In the tuner market's glory days, development costs were spread across to full-size SUVs, which were extremely popular with urban trendsetters as well as families. Many of those consumers are now drifting toward crossover vehicles, begging the point that late-model trucks are just too big and heavy to produce significant performance gains.
"As manufacturers develop trucks that continue to gain weight, the chances for a factory-built sport truck dwindle away," says Tony Marszalek, director of performance products at Roush Industries.
"Our HPE500 supercharger upgrade for Tundra, Sequoia, Land Cruiser and LX 570 offers performance similar to the Ram SRT10," counters Hennessey.
In the boom years, the regular cab remained the most popular model, with the four-door extended cab just coming into the market. Both configurations could be modified for the street with compelling results. Now the emphasis is on the heavier crew cab, which doesn't radiate street cred like the lean, muscular profile of a traditional regular cab.
"Athletic is in the eye of the beholder," Hennessey argues. "I think our VelociRaptor is one of the coolest, baddest-looking trucks on the road. And there are a lot of Tundra trucks out there that would give Raptor owners something to think about."
Hennessey's point was more than proven a few years ago when Toyota offered a supercharger package for the 5.7-liter V-8. A demonstration truck built around a lightweight two-wheel-drive regular cab hauled ass in a number of magazine tests, and it looked sharp doing so because it had the right proportions for a street-performance pickup.
Regular cab trucks also provide lower price points that give the customer more cash for modifications.
"I'll deliberately start with a stripper. Then we can tell the enthusiast, 'Look, we didn't spend 40 grand to start,'" says Weiner, noting that one of the last pickups he developed was the Dodge Red Express: "Regular cab, short bed, Hemi, and I think with rebates you could have bought that truck for 23 grand, brand new."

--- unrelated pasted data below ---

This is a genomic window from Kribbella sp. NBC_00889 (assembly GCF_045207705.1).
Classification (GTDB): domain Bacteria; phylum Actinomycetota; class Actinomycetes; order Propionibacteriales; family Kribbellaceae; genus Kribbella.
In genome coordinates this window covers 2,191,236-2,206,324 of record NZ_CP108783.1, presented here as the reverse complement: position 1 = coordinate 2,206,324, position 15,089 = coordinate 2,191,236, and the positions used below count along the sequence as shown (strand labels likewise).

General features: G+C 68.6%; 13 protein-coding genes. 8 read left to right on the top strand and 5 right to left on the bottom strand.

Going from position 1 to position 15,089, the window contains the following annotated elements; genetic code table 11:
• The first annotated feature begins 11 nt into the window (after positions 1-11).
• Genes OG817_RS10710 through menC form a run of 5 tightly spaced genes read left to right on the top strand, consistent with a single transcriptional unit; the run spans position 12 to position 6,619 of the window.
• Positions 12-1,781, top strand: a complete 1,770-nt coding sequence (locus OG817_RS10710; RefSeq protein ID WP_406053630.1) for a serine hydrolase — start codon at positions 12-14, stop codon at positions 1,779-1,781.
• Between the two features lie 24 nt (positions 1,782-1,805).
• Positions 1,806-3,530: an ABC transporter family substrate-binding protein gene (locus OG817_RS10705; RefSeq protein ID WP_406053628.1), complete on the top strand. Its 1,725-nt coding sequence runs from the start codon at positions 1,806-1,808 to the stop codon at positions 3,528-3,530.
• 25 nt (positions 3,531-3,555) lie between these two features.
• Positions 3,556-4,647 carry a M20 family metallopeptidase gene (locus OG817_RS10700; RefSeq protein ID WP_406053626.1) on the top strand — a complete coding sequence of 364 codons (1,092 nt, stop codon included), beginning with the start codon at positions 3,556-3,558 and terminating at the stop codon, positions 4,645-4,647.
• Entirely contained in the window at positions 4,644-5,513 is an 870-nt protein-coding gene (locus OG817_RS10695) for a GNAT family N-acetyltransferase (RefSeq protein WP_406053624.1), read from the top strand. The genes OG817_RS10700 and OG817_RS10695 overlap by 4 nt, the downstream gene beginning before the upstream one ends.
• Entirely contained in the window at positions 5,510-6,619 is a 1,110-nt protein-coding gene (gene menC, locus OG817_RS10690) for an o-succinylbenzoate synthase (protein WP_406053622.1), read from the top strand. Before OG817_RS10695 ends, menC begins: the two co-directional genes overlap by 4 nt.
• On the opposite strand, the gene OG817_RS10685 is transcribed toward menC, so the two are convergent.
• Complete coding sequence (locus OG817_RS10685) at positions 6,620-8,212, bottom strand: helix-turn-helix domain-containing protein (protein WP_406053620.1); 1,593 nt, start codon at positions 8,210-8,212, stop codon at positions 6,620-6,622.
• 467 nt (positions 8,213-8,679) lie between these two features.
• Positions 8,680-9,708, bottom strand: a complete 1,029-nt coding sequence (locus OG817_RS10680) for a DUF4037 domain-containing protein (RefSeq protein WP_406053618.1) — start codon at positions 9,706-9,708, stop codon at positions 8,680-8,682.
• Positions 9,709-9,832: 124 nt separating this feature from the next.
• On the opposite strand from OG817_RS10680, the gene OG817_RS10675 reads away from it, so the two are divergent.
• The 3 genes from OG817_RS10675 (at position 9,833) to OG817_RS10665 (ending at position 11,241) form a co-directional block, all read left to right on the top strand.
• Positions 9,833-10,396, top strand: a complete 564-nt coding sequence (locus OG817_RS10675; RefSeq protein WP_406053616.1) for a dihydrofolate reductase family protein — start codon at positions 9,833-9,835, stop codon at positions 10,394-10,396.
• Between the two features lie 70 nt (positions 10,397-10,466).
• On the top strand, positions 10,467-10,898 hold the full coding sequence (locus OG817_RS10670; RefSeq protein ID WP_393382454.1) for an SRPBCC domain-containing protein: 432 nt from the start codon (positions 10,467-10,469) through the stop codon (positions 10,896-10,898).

Another challenge to the tuner market is the growing number of states adopting California emissions standards. Twenty years ago, there might have been two or three states with the stricter smog laws. Today, 19 states have California-spec emissions standards.
"Anything the OEMs or aftermarket do will be faced with meeting emissions standards," says Weiner, adding that the automakers will also struggle to meet the stricter federal requirements for corporate average fuel economy. "So I don't foresee a big resurgence [in performance pickups] at this point in time."
One of the most exciting trucks toward the end of the tuner-truck phenomenon was the Roush F-150. Its last year was 2008, and rather than build another truck based on the 5.4-liter V-8, the company started developing a 6.2-liter version for the 2010 model year.
"When fuel prices skyrocketed and then the economy fell apart, we postponed the 6.2L program as well," says Marszalek. "We began developing the 6.2L program again in 2010 and launched it as a retail parts program in mid-2011. With truck sales now increasing and an increased demand from our dealer network, we decided to bring a 6.2-liter Raptor program to market as a post-title build."
When evaluating the overall tuner truck market, one could argue that there is a significant opportunity in the diesel sector. Roush is even working on propane and other alternative fuel options. But the wide-open performance street truck craze that enthusiasts enjoyed 10 to 20 years ago will likely never regain the same level of popularity. Of course, prophets of doom made similar predictions about the muscle-car market in the '70s.
"I think there will always be a demand for a sport truck," says Marszalek. "The key will be to get the market to compare performance improvements against the stock truck and not against the lightweight, high-horsepower trucks from the past."